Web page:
Oshunalso spelled Osunan orisha deity of the Yoruba people of southwestern Nigeria. Oshun is commonly called the river orisha, or goddess, in the Yoruba religion and is typically associated with waterpurity, fertilitylove, and sensuality. She is considered one of the most powerful of all orishas, and, like other gods, she possesses human attributes such as vanity, jealousy, and spite.
As the first metal widely used by humans, copper and our planet have a long and magical history. Both which happen to involve both love and chocolate. Alchemy symbol for copper.
In her latest collection, Postcolonial Love PoemNatalie Diaz brings us the body in the form of bodies so rarely sung by, so rarely seen by, our dominant culture—bodies brown-indigenous-Latinx-poor-broken-bullet riddled-drug addicted-queer-ecstatic-light drenched-land merged-pleasured-and-pleasuring.
She brings us not only the human body, but that of the desert-river-rock-arroyo-dirt-and-stars, the body of God and the body as God. Yes, this collection is postcolonial.
We pleasure to hurt, leave marks the size of stones—each a cabochon polished by our mouths. I, your lapidary, your lapidary wheel turning—green mottled red— the jaspers of our desires.
And, a few lines later: Where your hands have been are diamonds on my shoulders, down my back, thighs— I am your culebra. I am in the dirt for you. The entire book is saturated with this kind of imagery. For this reader, it was a revelation—bringing to the center of awareness a tumultuous, gorgeous rapture, in which two women contain and then explode the earth and the universe itself.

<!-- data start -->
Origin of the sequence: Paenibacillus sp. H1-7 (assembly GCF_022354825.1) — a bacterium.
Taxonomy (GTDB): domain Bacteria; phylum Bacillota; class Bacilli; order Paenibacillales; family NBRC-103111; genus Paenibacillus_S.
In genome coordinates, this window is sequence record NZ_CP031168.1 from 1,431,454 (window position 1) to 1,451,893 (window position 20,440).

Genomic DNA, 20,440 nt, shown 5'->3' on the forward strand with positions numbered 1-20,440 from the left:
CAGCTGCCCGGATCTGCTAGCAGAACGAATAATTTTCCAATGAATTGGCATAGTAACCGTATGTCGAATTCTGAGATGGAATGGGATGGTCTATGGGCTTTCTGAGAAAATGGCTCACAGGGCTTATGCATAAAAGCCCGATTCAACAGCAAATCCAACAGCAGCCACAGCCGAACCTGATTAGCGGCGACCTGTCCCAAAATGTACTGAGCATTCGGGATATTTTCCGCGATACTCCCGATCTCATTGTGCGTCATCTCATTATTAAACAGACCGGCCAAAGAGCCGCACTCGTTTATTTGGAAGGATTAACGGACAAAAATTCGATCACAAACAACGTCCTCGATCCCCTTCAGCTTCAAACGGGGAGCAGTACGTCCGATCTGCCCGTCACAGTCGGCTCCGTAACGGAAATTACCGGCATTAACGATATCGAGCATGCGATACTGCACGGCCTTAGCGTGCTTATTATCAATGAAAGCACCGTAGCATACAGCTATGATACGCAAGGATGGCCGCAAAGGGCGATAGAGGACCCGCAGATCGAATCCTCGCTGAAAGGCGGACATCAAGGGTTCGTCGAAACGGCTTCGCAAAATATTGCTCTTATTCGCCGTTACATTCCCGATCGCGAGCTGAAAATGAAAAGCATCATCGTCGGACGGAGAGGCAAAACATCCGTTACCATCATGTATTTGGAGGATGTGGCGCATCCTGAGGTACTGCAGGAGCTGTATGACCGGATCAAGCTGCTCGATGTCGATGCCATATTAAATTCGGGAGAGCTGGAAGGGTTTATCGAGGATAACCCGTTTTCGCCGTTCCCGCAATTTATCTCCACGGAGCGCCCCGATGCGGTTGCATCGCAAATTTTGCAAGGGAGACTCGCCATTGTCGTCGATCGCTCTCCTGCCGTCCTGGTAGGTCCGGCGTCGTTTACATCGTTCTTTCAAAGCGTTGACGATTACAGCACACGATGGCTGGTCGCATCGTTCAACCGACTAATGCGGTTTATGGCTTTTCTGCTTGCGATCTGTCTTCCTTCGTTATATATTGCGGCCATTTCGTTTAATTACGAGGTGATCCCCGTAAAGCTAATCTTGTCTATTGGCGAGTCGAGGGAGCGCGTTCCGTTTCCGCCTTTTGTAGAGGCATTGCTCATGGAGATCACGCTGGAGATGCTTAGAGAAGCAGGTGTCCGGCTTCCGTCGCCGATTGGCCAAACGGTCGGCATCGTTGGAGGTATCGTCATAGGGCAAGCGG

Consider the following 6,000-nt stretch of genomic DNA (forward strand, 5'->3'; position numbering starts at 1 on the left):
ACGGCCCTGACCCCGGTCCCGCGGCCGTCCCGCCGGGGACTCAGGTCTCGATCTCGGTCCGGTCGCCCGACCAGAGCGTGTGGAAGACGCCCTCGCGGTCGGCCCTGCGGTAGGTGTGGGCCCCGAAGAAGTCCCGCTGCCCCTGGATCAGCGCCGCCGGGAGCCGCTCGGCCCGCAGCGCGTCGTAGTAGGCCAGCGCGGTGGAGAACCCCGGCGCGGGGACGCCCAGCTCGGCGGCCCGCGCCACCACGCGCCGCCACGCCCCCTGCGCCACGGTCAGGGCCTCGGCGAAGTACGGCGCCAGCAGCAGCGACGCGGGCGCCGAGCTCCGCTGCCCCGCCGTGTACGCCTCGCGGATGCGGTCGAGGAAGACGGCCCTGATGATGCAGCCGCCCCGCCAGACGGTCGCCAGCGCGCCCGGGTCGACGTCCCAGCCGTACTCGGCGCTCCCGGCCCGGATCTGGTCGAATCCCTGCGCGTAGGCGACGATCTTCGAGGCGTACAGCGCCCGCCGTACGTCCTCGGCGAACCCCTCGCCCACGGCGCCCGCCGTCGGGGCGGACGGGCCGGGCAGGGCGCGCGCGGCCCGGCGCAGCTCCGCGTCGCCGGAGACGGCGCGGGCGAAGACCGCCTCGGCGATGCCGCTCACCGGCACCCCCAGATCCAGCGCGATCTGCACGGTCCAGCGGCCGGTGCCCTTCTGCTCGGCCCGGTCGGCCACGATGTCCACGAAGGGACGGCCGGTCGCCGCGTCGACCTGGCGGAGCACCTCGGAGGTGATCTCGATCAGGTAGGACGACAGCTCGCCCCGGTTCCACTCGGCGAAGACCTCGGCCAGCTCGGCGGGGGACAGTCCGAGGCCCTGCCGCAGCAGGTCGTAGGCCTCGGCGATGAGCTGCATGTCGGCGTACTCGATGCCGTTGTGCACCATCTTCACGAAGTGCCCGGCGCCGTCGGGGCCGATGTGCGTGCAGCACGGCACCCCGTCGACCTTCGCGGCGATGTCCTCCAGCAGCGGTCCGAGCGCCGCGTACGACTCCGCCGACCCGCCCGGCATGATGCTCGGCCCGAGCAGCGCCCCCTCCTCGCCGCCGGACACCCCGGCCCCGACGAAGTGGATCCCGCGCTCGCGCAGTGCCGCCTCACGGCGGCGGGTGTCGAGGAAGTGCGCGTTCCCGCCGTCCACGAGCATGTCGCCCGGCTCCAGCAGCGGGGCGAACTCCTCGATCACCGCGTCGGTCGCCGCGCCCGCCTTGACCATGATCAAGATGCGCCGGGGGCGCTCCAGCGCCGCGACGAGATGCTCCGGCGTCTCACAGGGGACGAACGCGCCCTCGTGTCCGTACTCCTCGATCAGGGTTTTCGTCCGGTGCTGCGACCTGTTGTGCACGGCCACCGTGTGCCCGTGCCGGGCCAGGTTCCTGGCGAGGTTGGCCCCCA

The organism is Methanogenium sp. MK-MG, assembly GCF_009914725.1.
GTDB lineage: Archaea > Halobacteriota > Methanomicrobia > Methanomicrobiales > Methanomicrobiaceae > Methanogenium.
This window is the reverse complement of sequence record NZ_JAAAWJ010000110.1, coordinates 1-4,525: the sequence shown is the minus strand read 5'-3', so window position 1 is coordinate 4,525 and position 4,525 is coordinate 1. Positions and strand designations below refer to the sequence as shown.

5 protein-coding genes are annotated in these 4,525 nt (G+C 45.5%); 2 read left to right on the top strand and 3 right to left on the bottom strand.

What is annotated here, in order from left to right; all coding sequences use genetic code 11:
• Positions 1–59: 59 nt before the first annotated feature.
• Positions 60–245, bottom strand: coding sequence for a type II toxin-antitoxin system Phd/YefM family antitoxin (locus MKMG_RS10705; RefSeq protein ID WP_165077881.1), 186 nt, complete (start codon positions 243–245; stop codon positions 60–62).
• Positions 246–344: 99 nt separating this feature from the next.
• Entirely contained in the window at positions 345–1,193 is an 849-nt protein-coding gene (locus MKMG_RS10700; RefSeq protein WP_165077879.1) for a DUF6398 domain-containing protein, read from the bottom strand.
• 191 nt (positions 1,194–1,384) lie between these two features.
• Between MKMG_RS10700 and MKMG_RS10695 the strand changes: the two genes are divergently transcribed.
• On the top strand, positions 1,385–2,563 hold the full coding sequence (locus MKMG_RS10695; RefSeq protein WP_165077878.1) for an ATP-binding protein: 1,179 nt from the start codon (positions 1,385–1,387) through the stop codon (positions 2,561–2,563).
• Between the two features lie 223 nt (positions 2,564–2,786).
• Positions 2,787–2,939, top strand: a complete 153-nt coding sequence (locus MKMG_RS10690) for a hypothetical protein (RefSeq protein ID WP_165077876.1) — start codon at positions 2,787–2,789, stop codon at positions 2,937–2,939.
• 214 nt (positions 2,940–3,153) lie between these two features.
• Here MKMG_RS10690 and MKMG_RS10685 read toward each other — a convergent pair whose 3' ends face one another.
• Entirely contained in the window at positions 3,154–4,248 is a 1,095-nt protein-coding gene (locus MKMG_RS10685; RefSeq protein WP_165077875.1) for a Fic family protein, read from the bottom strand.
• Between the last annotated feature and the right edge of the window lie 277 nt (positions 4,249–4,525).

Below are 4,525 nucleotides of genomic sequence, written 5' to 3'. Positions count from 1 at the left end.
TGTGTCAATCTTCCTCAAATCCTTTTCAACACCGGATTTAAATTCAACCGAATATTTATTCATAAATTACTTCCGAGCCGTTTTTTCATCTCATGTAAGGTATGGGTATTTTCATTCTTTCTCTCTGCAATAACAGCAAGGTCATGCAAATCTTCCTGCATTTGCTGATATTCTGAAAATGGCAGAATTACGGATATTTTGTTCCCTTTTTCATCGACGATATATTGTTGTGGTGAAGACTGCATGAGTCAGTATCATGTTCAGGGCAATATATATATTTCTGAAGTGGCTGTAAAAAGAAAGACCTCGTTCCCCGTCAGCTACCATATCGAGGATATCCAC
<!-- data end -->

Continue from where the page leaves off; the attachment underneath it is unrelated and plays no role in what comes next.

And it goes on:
Lamp black. Bone black. O, constellation of pelvic glide—every curve, a luster, a star. More infinite still, your hips are kosmic, are universe—galactic carousel of burning comets and Big Big Bangs.
What every lover should know about copper
Millennium Falcon, let me be your Solo. O, hot planet, let me circumambulate.
O, spiral galaxy, I am coming for your dark matter. The destruction of a river is not unlike the destructive colonization of America. I have never met a red native.
The poem begins:. In a white plastic bag.
This is stunning work—painful, embodied, and glorious. This is a body we will never turn away from—awestruck-beloved-eaten-shot-killed-stampeded by animals-made of rivers and stars.
The body sings, and this entire collection of songs stands as an act against colonialism. We go where there is love.
Copper center masculine lover
We are rearranged. As a journalist, her beats include food, science and medicine. She has published three picture books, two middle-grade novels, one adult novel, and her poetry has appeared in the Cimarron Review, Borderlands, The Massachusetts Reviewand the Columbia Review.
The poem begins: Today my brother brought over a piece of the ark wrapped in a white plastic grocery bag.